Shanghai’s revised rules on population management sparked uproar online, which requested visitors to register their personal and dwelling information if they stay in the megacity for more than 24 hours. Analysts say that the new move would spread to other big Chinese cities to tighten the CCP’s grip over public migration.
On April 1, Shanghai authorities rolled out an update to its provisions on inhabitants, asking short-term visitors who stay more than 24 hours for the purpose of medical treatment, study, travel, business, etc., except day-trippers to register.
The update imposes increased penalties between 200–1,000 yuan ($30 to $152) to that of 500–5,000 yuan ($76 to $761) on employers, agencies, markets, realtors, and lodging service providers which fail to register information within two business days.
The sudden changes ignited controversy online, which saw rocketing views of 160 million people.
Lawyer Zhang Xinnian posted on the Chinese social media site Weibo on April 2: “I thought it was a joke on Fools’ Day when I found it on self-media. I didn’t believe it until I saw relevant media reports. No idea why authorities did that. It lacks operability and runs counter to the image of an inclusive international metropolis.”
A netizen questioned: “OMG. Isn’t this discrimination … sanction? Do we need to boycott this?”
An internet user named Obamao forwarded two comments on his social media account, with the original senders’ names hidden to protect their identity:
“Even the late Qing dynasty [rulers] didn’t roll out this,” and “Shanghai might go further to declare independence and call itself the State of Hu or the Shanghai Special Administrative Region.”
The Qing dynasty is believed to be the most conservative in Chinese history with authorities having closed the borders with trading nations.
Hu is an abbreviated form in Chinese for Shanghai.
Another netizen with the username Dao Kan Tian Xia commented: “I believe the city should build a separation wall and military outposts along its borders. All visitors should go to Shanghai’s embassies in [China’s] provinces first and apply for visas to the city!”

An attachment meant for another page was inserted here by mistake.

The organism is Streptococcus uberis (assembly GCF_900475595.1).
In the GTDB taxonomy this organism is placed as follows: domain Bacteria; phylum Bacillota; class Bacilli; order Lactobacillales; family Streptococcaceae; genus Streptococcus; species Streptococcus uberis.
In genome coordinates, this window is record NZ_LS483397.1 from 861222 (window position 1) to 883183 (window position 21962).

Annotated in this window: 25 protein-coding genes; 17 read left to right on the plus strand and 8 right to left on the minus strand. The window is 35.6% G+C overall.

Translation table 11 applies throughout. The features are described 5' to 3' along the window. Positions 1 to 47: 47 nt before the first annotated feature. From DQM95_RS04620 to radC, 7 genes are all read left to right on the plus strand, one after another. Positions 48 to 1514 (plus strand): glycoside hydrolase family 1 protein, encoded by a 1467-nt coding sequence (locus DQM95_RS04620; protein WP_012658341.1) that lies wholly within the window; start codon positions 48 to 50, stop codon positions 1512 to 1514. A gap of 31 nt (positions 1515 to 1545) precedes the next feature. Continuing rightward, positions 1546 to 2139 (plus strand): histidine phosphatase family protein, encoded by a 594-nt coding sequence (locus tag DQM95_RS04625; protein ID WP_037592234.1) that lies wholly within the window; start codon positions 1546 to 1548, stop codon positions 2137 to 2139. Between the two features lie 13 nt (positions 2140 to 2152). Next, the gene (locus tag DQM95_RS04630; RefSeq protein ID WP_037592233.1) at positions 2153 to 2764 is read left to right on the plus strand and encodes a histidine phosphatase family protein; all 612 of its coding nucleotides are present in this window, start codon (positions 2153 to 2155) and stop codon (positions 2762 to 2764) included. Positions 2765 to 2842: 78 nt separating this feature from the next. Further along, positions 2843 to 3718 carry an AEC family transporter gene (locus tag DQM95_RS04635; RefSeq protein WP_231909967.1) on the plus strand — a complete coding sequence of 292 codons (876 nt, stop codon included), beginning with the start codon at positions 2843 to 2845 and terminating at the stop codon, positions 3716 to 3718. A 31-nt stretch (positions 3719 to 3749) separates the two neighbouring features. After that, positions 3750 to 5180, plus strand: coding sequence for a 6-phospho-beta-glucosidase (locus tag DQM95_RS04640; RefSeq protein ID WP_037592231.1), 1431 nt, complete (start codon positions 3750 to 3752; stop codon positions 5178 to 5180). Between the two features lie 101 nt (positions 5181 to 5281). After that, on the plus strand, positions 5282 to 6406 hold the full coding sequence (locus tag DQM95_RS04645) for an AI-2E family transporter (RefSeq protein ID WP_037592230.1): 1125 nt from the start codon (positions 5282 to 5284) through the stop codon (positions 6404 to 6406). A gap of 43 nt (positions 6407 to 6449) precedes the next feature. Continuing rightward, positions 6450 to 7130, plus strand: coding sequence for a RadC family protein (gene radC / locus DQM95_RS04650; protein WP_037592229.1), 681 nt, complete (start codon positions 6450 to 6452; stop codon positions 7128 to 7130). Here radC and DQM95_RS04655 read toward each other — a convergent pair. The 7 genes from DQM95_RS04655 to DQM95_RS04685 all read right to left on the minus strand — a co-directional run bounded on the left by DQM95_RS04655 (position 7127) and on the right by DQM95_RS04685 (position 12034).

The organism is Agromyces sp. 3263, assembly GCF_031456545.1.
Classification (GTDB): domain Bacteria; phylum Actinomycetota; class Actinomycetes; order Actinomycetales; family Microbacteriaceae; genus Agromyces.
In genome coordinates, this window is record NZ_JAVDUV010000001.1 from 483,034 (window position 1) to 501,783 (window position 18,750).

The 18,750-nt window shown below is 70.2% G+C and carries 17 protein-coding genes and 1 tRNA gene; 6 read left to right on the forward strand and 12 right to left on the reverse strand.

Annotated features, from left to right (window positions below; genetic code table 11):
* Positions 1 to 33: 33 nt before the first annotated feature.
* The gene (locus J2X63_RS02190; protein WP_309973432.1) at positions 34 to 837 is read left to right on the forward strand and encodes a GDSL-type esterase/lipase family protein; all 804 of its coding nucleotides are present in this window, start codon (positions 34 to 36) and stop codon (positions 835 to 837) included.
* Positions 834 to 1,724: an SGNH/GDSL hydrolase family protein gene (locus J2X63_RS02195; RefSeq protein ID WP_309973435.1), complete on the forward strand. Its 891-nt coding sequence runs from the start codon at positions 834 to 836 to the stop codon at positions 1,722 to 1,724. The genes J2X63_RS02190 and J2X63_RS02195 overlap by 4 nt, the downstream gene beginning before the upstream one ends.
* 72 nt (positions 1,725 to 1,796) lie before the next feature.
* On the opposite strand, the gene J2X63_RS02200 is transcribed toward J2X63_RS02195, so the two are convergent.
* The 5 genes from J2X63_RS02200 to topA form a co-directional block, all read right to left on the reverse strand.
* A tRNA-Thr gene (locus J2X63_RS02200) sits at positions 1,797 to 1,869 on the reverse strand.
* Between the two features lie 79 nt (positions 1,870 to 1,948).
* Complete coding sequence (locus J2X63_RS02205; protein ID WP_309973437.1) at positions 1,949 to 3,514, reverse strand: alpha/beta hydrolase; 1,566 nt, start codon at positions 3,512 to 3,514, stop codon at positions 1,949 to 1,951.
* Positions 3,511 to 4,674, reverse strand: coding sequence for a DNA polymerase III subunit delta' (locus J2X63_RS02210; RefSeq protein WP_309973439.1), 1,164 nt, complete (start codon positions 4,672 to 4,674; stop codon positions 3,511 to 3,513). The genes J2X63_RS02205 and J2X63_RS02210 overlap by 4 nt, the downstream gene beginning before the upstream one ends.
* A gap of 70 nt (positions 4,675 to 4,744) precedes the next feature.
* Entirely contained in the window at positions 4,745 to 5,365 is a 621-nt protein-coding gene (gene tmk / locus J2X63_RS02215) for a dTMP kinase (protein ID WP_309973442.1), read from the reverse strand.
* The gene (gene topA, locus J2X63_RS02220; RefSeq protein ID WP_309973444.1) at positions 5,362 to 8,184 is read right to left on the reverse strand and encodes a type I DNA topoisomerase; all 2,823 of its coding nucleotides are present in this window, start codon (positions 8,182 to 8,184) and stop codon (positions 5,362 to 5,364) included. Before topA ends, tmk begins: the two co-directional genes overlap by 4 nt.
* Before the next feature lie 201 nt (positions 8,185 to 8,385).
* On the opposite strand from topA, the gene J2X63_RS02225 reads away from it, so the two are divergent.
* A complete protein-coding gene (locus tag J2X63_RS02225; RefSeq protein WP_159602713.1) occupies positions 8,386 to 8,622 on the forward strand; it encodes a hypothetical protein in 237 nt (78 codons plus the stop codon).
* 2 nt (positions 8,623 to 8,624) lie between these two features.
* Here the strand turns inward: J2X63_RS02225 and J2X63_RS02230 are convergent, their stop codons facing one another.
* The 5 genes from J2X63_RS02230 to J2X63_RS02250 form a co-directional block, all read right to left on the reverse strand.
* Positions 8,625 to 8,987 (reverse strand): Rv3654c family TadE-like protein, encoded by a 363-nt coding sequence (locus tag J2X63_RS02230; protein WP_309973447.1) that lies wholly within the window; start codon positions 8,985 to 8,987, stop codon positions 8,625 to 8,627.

In response to flooding criticism, Shanghai authorities released an official statement on its site, calling allegations a misinterpretation. They claimed that the new move was to enhance the level of their service to out-of-town inhabitants and that info registration was voluntary, not mandatory, for individuals.
However, this explanation did not quell public doubts.
China commentator Cao Ji analyzed in an April 1 Tweet: “The Xi-led CCP is preparing for China’s [coming] collapse. As China’s financial center, Shanghai’s real estate and stock market would be the first to be hard hit once a global financial crisis erupts in a couple of years. The city could be the worst among emerging markets [in the world]. So, it could be a planned action in advance by the CCP against uncontrollable chaos in the event of a financial crisis.”
China news analyst Qin Peng echoed Cao Ji’s statement. He expressed on April 2: “I don’t think the government of Shanghai city is telling the truth to the public. They’re really likely to be exploring a stricter social control model, which would be expanded to other parts of the country later.”